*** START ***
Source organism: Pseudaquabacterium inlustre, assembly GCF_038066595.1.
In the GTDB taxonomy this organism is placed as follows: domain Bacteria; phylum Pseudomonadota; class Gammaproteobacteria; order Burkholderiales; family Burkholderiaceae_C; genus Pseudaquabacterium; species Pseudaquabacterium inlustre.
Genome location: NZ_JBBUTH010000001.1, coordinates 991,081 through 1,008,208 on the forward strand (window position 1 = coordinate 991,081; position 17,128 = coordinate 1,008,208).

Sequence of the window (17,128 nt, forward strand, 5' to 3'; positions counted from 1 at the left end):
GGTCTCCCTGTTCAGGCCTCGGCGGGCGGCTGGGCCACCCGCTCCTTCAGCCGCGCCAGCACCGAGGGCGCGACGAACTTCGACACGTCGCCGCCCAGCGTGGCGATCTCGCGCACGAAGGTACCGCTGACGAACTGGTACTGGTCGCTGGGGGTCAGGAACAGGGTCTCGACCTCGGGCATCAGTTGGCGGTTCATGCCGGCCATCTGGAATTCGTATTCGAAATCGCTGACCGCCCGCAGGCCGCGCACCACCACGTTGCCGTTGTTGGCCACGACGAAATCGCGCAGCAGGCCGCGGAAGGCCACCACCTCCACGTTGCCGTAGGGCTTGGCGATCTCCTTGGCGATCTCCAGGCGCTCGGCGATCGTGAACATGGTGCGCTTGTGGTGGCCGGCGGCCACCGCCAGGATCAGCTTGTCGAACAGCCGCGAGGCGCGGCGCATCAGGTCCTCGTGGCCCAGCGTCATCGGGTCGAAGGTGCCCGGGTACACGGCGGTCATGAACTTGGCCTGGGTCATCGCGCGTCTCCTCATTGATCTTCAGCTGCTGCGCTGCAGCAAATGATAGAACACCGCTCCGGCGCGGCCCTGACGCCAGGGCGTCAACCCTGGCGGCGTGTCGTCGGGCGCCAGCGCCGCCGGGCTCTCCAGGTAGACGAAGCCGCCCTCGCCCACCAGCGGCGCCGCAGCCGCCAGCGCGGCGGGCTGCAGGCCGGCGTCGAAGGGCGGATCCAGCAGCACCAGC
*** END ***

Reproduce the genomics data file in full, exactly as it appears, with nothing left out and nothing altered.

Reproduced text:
Source organism: Pseudaquabacterium inlustre, assembly GCF_038066595.1.
In the GTDB taxonomy this organism is placed as follows: domain Bacteria; phylum Pseudomonadota; class Gammaproteobacteria; order Burkholderiales; family Burkholderiaceae_C; genus Pseudaquabacterium; species Pseudaquabacterium inlustre.
Genome location: NZ_JBBUTH010000001.1, coordinates 991,081 through 1,008,208 on the forward strand (window position 1 = coordinate 991,081; position 17,128 = coordinate 1,008,208).

Sequence of the window (17,128 nt, forward strand, 5' to 3'; positions counted from 1 at the left end):
GGTCTCCCTGTTCAGGCCTCGGCGGGCGGCTGGGCCACCCGCTCCTTCAGCCGCGCCAGCACCGAGGGCGCGACGAACTTCGACACGTCGCCGCCCAGCGTGGCGATCTCGCGCACGAAGGTACCGCTGACGAACTGGTACTGGTCGCTGGGGGTCAGGAACAGGGTCTCGACCTCGGGCATCAGTTGGCGGTTCATGCCGGCCATCTGGAATTCGTATTCGAAATCGCTGACCGCCCGCAGGCCGCGCACCACCACGTTGCCGTTGTTGGCCACGACGAAATCGCGCAGCAGGCCGCGGAAGGCCACCACCTCCACGTTGCCGTAGGGCTTGGCGATCTCCTTGGCGATCTCCAGGCGCTCGGCGATCGTGAACATGGTGCGCTTGTGGTGGCCGGCGGCCACCGCCAGGATCAGCTTGTCGAACAGCCGCGAGGCGCGGCGCATCAGGTCCTCGTGGCCCAGCGTCATCGGGTCGAAGGTGCCCGGGTACACGGCGGTCATGAACTTGGCCTGGGTCATCGCGCGTCTCCTCATTGATCTTCAGCTGCTGCGCTGCAGCAAATGATAGAACACCGCTCCGGCGCGGCCCTGACGCCAGGGCGTCAACCCTGGCGGCGTGTCGTCGGGCGCCAGCGCCGCCGGGCTCTCCAGGTAGACGAAGCCGCCCTCGCCCACCAGCGGCGCCGCAGCCGCCAGCGCGGCGGGCTGCAGGCCGGCGTCGAAGGGCGGATCCAGCAGCACCAGC